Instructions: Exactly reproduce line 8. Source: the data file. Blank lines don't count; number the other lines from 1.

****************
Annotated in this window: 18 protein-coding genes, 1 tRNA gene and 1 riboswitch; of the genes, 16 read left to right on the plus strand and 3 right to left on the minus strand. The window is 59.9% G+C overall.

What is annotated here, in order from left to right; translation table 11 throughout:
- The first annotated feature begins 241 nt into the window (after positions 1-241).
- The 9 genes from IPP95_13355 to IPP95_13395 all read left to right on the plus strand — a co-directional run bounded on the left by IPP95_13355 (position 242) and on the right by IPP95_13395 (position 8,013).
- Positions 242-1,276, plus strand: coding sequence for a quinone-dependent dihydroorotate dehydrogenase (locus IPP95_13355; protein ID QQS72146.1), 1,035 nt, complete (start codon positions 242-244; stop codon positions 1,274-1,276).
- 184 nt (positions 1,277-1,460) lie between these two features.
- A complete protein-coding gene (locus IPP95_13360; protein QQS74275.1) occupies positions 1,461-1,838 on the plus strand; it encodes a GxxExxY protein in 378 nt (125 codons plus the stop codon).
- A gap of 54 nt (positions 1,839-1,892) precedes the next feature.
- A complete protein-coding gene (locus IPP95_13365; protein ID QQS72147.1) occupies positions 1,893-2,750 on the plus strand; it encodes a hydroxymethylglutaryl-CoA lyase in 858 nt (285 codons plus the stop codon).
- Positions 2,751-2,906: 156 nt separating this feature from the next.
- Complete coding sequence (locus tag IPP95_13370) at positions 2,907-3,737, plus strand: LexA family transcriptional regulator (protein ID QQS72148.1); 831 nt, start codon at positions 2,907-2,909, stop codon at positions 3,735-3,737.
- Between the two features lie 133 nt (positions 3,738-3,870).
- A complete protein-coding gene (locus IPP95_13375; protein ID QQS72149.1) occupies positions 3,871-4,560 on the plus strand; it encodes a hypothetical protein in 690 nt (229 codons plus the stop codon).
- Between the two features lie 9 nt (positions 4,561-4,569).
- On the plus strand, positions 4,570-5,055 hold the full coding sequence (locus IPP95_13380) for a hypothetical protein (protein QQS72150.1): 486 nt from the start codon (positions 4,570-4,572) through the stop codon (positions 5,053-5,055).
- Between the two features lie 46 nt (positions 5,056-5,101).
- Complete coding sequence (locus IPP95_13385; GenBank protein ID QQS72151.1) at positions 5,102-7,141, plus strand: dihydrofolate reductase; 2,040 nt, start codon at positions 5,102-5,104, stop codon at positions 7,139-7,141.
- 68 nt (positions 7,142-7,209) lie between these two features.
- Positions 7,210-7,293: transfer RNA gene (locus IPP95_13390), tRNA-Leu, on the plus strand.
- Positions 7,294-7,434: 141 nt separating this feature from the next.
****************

- A gap of 54 nt (positions 1,839-1,892) precedes the next feature.